- Tax cut for purchases of smaller-engine models boosts demand
- Volkswagen Group posted record first-half deliveries in China
Volkswagen AG said industrywide demand in China will plunge if a tax cut due to expire at the end of the year is allowed to lapse.
The German automaker is in talks with both the government and the China Association of Automobile Manufacturers to find out whether the tax cut will be extended, said Volkswagen China chief Jochem Heizmann. Volkswagen Group delivered a record 1.86 million vehicles in the first half in China and Hong Kong, after the government cut the tax on purchases of models with smaller engines to 5 percent from 10 percent.
“If the government really stays on their present decision that this will sharply end at the end of this year, you can expect a big negative impact on the first quarter next year,” Heizmann, who’s a member of Volkswagen’s board, told reporters Wednesday in Beijing.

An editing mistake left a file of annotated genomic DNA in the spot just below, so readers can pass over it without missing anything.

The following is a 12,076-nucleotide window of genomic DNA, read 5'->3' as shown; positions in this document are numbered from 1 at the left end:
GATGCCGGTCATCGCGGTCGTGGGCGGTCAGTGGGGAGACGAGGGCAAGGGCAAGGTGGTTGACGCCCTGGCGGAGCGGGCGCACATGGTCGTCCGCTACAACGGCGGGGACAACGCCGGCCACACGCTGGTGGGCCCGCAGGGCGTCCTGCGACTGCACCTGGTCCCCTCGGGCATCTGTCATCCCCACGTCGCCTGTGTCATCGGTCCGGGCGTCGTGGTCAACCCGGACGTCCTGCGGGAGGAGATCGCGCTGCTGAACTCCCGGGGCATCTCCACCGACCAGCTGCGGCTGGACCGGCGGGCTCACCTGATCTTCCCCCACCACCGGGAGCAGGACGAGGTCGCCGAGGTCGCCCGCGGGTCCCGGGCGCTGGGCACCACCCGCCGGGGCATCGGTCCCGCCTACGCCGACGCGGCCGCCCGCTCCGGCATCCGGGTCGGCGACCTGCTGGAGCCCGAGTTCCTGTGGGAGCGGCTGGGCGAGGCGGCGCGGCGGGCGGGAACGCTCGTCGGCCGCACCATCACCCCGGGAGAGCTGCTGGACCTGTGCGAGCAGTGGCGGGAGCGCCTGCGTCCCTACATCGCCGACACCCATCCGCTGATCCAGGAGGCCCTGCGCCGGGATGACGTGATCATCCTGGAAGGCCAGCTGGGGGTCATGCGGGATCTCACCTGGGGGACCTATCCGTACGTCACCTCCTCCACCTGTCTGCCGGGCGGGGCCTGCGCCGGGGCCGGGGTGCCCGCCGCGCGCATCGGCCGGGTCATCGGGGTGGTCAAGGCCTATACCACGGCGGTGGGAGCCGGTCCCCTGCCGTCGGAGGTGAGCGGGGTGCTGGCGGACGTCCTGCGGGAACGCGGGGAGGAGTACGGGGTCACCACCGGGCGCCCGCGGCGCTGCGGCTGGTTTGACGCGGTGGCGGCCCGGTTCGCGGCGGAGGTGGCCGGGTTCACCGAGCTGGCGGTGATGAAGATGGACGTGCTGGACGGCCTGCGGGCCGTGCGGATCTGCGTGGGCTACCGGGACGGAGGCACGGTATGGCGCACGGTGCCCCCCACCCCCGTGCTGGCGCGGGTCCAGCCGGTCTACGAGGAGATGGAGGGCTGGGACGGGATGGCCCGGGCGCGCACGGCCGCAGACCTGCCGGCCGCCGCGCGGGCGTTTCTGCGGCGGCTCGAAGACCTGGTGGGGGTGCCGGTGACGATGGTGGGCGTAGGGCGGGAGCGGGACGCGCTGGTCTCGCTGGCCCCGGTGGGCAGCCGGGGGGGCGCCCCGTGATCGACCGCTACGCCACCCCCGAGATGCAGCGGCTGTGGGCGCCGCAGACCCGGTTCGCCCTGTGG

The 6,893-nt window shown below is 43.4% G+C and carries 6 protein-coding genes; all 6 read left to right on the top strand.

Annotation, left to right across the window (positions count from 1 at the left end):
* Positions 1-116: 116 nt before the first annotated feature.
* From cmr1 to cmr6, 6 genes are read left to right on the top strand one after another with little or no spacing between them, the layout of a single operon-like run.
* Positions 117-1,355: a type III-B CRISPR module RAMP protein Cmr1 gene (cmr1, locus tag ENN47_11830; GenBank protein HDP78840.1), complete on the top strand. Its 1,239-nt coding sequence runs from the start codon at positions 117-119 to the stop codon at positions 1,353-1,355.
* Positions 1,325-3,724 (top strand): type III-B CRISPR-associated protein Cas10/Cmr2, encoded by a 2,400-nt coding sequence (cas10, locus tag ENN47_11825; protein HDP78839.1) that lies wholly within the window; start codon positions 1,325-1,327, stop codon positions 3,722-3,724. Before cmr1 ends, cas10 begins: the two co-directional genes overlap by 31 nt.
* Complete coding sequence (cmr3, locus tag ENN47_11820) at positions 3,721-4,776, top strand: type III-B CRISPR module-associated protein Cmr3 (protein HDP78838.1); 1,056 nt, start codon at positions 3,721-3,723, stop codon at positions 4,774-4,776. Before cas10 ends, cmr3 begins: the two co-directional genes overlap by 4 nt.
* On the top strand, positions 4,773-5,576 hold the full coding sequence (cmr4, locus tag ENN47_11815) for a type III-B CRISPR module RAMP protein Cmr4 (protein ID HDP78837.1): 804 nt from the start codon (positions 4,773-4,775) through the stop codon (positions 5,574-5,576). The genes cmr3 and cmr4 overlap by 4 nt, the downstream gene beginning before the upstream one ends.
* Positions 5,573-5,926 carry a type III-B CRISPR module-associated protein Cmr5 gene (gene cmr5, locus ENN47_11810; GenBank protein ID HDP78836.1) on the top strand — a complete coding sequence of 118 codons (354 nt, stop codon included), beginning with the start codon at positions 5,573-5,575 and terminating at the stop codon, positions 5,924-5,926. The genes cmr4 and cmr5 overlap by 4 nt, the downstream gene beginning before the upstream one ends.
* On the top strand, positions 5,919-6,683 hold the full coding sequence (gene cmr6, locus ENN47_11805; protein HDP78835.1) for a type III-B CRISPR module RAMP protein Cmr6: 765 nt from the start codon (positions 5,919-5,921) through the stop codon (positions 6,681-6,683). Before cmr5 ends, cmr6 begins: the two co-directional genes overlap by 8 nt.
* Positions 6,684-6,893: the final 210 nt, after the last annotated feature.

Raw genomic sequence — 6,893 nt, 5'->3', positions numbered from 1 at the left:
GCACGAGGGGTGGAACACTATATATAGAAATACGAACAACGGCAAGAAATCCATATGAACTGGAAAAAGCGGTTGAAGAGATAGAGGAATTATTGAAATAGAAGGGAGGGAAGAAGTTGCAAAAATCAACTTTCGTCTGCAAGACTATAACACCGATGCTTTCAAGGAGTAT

China has been a bright spot for Volkswagen as it’s been embroiled in a global crisis related to using cheat devices to meet diesel emissions standards. The automaker sells few diesel models in China because the government discourages use of the fuel, with the exception of commercial vehicles. The state-backed auto association said in June it was lobbying the government to make the tax cut on smaller-engine vehicles permanent.
Heizmann said Volkswagen will stick to its 4 billion euro ($4.5 billion) investment plan for China and introduce a larger sport utility vehicle model at the end of this year. Volkswagen also plans a smaller, less expensive SUV offering in the coming years. The company needs to sell more electric vehicles in order to meet China’s fuel-economy targets, he said.
Profitability is normalizing for Volkswagen in China amid rising competition, Heizmann said.
— With assistance by Yan Zhang